The Tigers are obligated to pay $22 million to Dontrelle Willis in 2009 and 2010, and although Willis made some progress in a minor league game Tuesday, the hard truth is that he is not one of the 11 or 12 best pitchers in the Detroit camp. "He looks terrible," said a rival talent evaluator who has seen Willis pitch several times this spring.

In another time, such as Spring 2008, the Tigers easily could have considered tucking Willis into the No. 5 spot in their rotation as they bought time for their investment to pay off. In another time, they easily could have ignored the promise of 20-year-old right-handed pitcher Rick Porcello and assigned him to the minors, rather than employing him in the big leagues and running the risk of rushing him.

For the rest of this entry from Buster Olney's blog, click here.

Rob Neyer offers some thoughts on the Rays' controversial decision to send David Price to the minors:

David Price has been sent to the minors, and The Tampa Tribune's Martin Fennelly is less than thrilled:

    If the Rays hadn't just won the American League pennant like 19 minutes ago, today we'd be saying the whole lot of them, from manager Joe Maddon to baseball ops chief Andrew Friedman, are out of their minds.

    That's because the man who got the save in winning that pennant, towering lefty David Price, has been dispatched to Triple-A Durham. The electricity is already building for Jason Hammel's first start of the season.

    Price to the minors was in the bag before spring training. He could have struck out four guys in an inning, thrown the first no-hit game in Rays spring history and re-painted the clubhouse and he still would have wound up in the bushes.


    Yes, there were practical reasons to send Price down. For one thing, despite his amazing finish last season, he has only made 19 professional starts.

    Second, the Rays were out of options for two of Price's competitors for the fifth spot in the Rays' starting rotation, Hammel and Jeff Niemann.

    And now my practical reason to keep him:

    Price is better than the other guys.

    What's the point of Jason Hammel options if Hammel can't get it done?

    Shouldn't it be about that sometimes -- the other guy being better?

Well, yeah. But I'm not sure what Fennelly is suggesting here. Is he suggesting that David Price should open the season in the Rays' rotation and -- pitching against most of the best hitters in the world -- wind up throwing more than 180 innings? After throwing only 130 professional innings last year?

For the rest of this entry from Rob Neyer's blog, click here.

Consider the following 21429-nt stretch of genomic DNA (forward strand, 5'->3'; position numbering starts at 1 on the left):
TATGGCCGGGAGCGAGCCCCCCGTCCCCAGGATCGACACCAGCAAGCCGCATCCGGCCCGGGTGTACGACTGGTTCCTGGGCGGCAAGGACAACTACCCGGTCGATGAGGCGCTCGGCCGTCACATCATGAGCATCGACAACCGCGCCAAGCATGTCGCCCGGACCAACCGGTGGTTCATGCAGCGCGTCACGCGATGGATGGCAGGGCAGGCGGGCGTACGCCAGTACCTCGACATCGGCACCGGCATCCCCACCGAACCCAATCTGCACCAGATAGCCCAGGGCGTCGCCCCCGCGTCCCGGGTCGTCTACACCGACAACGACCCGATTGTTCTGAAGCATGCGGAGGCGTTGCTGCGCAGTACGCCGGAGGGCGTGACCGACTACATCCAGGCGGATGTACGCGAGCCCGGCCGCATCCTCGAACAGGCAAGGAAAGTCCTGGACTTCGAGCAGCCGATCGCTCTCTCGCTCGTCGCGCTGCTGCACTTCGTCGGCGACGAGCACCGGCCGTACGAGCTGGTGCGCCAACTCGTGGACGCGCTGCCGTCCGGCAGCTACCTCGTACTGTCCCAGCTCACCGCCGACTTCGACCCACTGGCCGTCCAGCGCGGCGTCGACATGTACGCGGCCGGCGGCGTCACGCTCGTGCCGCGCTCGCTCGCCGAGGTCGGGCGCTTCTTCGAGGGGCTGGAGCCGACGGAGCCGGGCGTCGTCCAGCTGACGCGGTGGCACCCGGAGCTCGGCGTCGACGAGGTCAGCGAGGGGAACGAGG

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Derek LoweDerek Lowe is, at least during spring training, making the Braves feel good about their offseason investment. Lowe allowed one run over six innings Thursday against Toronto. He struck out seven and did not issue a walk. He is 2-0 with a 3.27 ERA this spring, with 21 strikeouts against just two walks.
Miguel Tejada• More performance-enhancing drugs news: Miguel Tejada was sentenced to one year of probation for misleading Congress in regard to his own use of performance-enhancing drugs. The sentence, however, did spare Tejada from serving jail time.


Simon Says ESPN researcher Mark Simon digs deep, looking for the night's best baseball numbers.

Tonight he looks at Ken Griffey Jr. and offers up hope that Griffey can indeed find some of his old form as he gets, well, older

Notable Hall of Fame outfielders in the season turning 39
Player Year BA HR RBI Games
Dave Winfield 1991 .262 28 86 150
Reggie Jackson 1985 .252 27 85 143
Hank Aaron 1973 .301 40 96 120
Willie Mays 1970 .291 28 83 139
Ted Williams 1958 .328 26 85 129
Babe Ruth 1934 .288 22 84 125



J.J. Putz earned the win for the Mets in their spring training game against St. Louis on Thursday. He struck out one during a perfect inning of work. Putz was acquired in a three-team, 12-player deal this offseason, and the Mets might have just gotten themselves a bargain. Putz dealt with injuries for most of the 2008 season, which was likely the biggest factor in his drop in production.

J.J. Putz (past two seasons)
2007 2008
Strikeout pct. of PA 31.5 26.5
SLG against .252 .389
Walk pct. of PA 5.0 13.3

If Putz is healthy for 2009, look to see his numbers return to their 2007 level, and that would give the Mets a dominant set-up man in front of new closer Francisco Rodriguez.

-- ESPN Stats and Information



Fantasy Have questions about how to build your roster? Whom you should choose early or late in your draft? Which catcher you want? We have the answers. Draft Kit


Insider The Tigers are looking for a revival after a rough 2008. Will it happen? 30/30 takes a look. 30/30